Jump to content
I Forge Iron

Sam Falzone

Members
  • Content Count

    653
  • Joined

  • Last visited

1 Follower

About Sam Falzone

  • Rank
    Senior Member

Profile Information

  • Gender
    Male
  • Location
    Hamilton. Ontario.
  • Interests
    Viking history/re-enactment, blacksmithing, woodworking, wood carving, jewelry-making (silver), stained glass.

Converted

  • Location
    Hamilton, Ontario. Canada
  • Biography
    -hobbyist blacksmith, elemenatry school teacher
  • Interests
    SCA, blacksmithing, woodworking, cooking, axe and knife throwing, Viking history/re-enactment
  • Occupation
    Teacher

Recent Profile Visitors

9,692 profile views
  1. Thanks. Hi Frosty ... life's been busy. I know I've been neglecting IFI ... I've missed it, but time has been a scarce commodity lately. Hopefully things will quiet down soon.
  2. Greetings all ... it's been a while since I've posted last. I remember a few years back, someone had posted a list about the different types of steel you could find on a car or in a junkyard. I'm having trouble finding it on this new site format (looks great by the way). Could someone help me locate it? Thanks.
  3. Andy and Frosty have the right of it. Blacksmithing is not about swinging the heaviest hammer - it's about swinging the hammer weight that you can control comfortably and still get the job done. It's ignorant and inconsiderate comments from smiths like that guy in the original post that discourage a lot of young smiths or convince them to swing hammers way outside their comfort zone causing them to do considerate damage to themselves - both short term and long term. We need to teach better than this. Sam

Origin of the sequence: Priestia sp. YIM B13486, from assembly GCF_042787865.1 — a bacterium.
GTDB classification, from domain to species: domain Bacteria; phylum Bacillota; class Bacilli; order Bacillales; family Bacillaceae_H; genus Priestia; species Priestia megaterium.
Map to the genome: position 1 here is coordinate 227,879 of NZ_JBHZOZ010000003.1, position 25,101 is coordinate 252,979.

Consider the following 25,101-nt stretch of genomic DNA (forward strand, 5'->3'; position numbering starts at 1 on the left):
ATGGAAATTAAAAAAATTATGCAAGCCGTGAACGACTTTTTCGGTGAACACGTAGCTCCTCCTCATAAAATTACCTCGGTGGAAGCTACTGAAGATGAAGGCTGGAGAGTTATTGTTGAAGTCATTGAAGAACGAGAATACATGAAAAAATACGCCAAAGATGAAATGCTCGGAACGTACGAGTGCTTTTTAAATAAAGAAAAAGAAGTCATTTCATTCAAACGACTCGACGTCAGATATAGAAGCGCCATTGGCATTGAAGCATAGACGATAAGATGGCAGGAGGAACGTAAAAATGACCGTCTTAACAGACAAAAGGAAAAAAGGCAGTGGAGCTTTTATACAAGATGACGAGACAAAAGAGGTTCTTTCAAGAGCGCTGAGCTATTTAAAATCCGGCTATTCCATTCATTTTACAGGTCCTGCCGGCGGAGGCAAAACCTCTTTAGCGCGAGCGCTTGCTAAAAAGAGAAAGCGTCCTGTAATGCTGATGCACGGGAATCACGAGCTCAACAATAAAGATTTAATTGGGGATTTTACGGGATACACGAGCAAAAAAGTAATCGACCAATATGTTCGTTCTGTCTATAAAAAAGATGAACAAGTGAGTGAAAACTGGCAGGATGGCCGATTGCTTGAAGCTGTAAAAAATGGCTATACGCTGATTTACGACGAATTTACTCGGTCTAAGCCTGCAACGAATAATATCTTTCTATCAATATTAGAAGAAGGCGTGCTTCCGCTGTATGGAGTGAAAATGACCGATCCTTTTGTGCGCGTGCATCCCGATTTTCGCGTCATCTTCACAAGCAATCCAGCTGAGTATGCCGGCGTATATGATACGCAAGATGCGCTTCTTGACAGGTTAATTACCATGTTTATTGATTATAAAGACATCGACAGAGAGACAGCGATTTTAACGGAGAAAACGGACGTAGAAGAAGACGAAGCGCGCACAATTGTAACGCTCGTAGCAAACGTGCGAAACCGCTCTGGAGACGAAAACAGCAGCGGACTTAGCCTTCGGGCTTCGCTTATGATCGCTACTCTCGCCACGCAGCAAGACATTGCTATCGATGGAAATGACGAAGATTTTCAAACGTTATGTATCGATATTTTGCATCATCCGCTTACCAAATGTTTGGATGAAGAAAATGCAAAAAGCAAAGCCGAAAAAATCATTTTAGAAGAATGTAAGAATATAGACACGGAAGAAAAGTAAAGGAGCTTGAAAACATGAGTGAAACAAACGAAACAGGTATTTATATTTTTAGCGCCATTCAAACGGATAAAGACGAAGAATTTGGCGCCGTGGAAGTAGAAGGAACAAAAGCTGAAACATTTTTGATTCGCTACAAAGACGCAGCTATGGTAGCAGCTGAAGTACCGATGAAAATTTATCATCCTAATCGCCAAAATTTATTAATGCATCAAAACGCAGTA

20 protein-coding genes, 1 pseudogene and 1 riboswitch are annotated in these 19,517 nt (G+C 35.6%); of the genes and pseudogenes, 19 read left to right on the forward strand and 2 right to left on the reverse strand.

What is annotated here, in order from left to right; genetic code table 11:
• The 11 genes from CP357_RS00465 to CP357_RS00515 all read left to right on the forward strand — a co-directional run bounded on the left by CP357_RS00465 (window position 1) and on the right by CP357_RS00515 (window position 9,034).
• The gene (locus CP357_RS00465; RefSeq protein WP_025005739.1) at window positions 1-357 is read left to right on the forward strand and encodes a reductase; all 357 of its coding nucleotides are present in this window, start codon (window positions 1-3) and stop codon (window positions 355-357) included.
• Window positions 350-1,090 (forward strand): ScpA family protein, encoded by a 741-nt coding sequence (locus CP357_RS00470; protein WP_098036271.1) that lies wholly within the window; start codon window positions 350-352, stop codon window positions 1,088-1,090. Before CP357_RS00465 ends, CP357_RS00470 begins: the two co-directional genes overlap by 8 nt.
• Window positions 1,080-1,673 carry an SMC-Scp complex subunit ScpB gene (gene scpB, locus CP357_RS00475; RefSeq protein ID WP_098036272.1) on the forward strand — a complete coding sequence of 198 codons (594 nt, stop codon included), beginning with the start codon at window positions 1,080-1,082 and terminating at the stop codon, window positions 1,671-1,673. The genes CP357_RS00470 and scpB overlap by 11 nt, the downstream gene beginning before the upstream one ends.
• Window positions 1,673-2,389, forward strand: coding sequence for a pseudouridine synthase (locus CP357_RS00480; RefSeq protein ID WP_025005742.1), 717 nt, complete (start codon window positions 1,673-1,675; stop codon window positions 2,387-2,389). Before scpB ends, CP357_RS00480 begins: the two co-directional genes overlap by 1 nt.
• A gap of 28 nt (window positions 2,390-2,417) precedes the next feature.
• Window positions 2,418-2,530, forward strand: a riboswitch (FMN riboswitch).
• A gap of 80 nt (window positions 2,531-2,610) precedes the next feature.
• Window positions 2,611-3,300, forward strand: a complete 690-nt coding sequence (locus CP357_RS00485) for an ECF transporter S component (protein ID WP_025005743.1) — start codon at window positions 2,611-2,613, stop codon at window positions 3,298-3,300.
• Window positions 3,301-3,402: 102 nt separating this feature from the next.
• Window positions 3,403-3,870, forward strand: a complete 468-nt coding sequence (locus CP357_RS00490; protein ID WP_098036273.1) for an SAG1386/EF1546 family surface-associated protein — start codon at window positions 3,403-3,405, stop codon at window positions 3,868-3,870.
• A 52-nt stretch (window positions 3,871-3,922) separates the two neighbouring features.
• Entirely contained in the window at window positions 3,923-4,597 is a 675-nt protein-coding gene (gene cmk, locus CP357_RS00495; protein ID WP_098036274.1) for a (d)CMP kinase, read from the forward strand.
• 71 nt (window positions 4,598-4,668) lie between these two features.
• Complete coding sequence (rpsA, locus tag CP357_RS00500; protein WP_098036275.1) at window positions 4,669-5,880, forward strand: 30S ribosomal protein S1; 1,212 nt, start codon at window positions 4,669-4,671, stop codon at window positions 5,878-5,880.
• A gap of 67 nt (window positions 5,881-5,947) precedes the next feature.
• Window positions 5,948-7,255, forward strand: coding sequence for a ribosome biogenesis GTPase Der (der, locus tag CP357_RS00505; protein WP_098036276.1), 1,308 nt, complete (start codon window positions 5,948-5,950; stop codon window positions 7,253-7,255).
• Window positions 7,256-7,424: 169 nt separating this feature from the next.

4. WOW!!! I can't believe someone actually said something like that. This is an open forum and everyone has the right to voice their opinion - but that crosses the line. I mean, sure, I've disagreed with things Thomas has said before, and I may have even been the recipient of a less than flattering comment, but no one has the right to tell anyone else to shut-up (except maybe the moderators in a way). Thomas I have always appreciated your knowledge and skills in the art of blacksmithing. Please keep it up.
  5. What do you get when you have 2 blacksmiths who are professionally teachers and who have that same March. Break? A week-long blacksmiths playdate. I'm currently sitting in the Buffalo Airport waiting for my flight to Minnesota to go visit Danr (Dan from Irontree Works) to spend the week collaborating on a project. Best March Break Ever!!! Have I ever mentioned how much I love my wife?
  6. The only thing I've heard of in smithing that mentions using graphite is in some lubricant recipes for slitting and drifting. Sam
  7. Thanks to everyone for your kind words and warm welcome back. I realize now how much I've missed this place. Today has been another good day. Did more much needed clean-up in my outbuilding (which will be my smithy). Moved stuff around and got everything in place, ready to move a lower rolling cabinet to my basement for my silver-work bench. However the cold and my aching back forced me back inside the house, so I'll move that cabinet and finish setting up my silver-bench tomorrow. I've also set up an old 13" tv and dvd player in my basement workspace for those long work sessions. I'm excite